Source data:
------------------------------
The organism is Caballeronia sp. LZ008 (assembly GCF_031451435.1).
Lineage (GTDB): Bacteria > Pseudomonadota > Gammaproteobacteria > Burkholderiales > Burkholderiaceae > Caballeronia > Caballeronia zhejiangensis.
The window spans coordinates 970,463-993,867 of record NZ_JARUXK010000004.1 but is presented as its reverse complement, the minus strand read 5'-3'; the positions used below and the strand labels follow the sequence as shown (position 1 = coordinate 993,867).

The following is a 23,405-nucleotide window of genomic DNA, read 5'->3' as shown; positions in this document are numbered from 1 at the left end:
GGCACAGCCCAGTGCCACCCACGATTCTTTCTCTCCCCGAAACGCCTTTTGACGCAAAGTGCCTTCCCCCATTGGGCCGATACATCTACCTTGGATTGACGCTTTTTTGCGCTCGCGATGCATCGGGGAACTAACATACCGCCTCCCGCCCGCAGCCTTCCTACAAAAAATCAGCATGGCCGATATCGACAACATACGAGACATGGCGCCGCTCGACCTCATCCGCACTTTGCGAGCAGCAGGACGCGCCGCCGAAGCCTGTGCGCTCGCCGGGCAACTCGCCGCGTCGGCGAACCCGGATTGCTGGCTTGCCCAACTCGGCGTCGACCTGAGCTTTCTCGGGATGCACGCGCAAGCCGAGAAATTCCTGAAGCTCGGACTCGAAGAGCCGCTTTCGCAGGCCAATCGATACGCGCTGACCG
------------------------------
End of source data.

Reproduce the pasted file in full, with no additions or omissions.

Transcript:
The organism is Caballeronia sp. LZ008 (assembly GCF_031451435.1).
Lineage (GTDB): Bacteria > Pseudomonadota > Gammaproteobacteria > Burkholderiales > Burkholderiaceae > Caballeronia > Caballeronia zhejiangensis.
The window spans coordinates 970,463-993,867 of record NZ_JARUXK010000004.1 but is presented as its reverse complement, the minus strand read 5'-3'; the positions used below and the strand labels follow the sequence as shown (position 1 = coordinate 993,867).

The following is a 23,405-nucleotide window of genomic DNA, read 5'->3' as shown; positions in this document are numbered from 1 at the left end:
GGCACAGCCCAGTGCCACCCACGATTCTTTCTCTCCCCGAAACGCCTTTTGACGCAAAGTGCCTTCCCCCATTGGGCCGATACATCTACCTTGGATTGACGCTTTTTTGCGCTCGCGATGCATCGGGGAACTAACATACCGCCTCCCGCCCGCAGCCTTCCTACAAAAAATCAGCATGGCCGATATCGACAACATACGAGACATGGCGCCGCTCGACCTCATCCGCACTTTGCGAGCAGCAGGACGCGCCGCCGAAGCCTGTGCGCTCGCCGGGCAACTCGCCGCGTCGGCGAACCCGGATTGCTGGCTTGCCCAACTCGGCGTCGACCTGAGCTTTCTCGGGATGCACGCGCAAGCCGAGAAATTCCTGAAGCTCGGACTCGAAGAGCCGCTTTCGCAGGCCAATCGATACGCGCTGACCG